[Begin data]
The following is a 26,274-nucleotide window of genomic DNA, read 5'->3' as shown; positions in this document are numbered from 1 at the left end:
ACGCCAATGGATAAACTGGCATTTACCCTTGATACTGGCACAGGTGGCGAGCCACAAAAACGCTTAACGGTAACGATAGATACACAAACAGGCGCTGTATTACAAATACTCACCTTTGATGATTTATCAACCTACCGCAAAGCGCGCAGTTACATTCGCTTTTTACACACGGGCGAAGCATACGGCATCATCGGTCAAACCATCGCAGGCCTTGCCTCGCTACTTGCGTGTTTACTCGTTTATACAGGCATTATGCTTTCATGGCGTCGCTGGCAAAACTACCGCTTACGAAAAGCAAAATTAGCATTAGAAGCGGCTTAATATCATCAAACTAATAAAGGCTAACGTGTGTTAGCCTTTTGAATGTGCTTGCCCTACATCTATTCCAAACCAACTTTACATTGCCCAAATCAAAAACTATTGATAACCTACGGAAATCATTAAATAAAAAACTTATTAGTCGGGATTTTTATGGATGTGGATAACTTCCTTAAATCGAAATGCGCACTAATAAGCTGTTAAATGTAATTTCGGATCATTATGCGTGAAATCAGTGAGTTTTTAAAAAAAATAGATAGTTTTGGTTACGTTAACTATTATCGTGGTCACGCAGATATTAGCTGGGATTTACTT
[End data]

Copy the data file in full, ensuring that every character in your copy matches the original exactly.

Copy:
The following is a 26,274-nucleotide window of genomic DNA, read 5'->3' as shown; positions in this document are numbered from 1 at the left end:
ACGCCAATGGATAAACTGGCATTTACCCTTGATACTGGCACAGGTGGCGAGCCACAAAAACGCTTAACGGTAACGATAGATACACAAACAGGCGCTGTATTACAAATACTCACCTTTGATGATTTATCAACCTACCGCAAAGCGCGCAGTTACATTCGCTTTTTACACACGGGCGAAGCATACGGCATCATCGGTCAAACCATCGCAGGCCTTGCCTCGCTACTTGCGTGTTTACTCGTTTATACAGGCATTATGCTTTCATGGCGTCGCTGGCAAAACTACCGCTTACGAAAAGCAAAATTAGCATTAGAAGCGGCTTAATATCATCAAACTAATAAAGGCTAACGTGTGTTAGCCTTTTGAATGTGCTTGCCCTACATCTATTCCAAACCAACTTTACATTGCCCAAATCAAAAACTATTGATAACCTACGGAAATCATTAAATAAAAAACTTATTAGTCGGGATTTTTATGGATGTGGATAACTTCCTTAAATCGAAATGCGCACTAATAAGCTGTTAAATGTAATTTCGGATCATTATGCGTGAAATCAGTGAGTTTTTAAAAAAAATAGATAGTTTTGGTTACGTTAACTATTATCGTGGTCACGCAGATATTAGCTGGGATTTACTT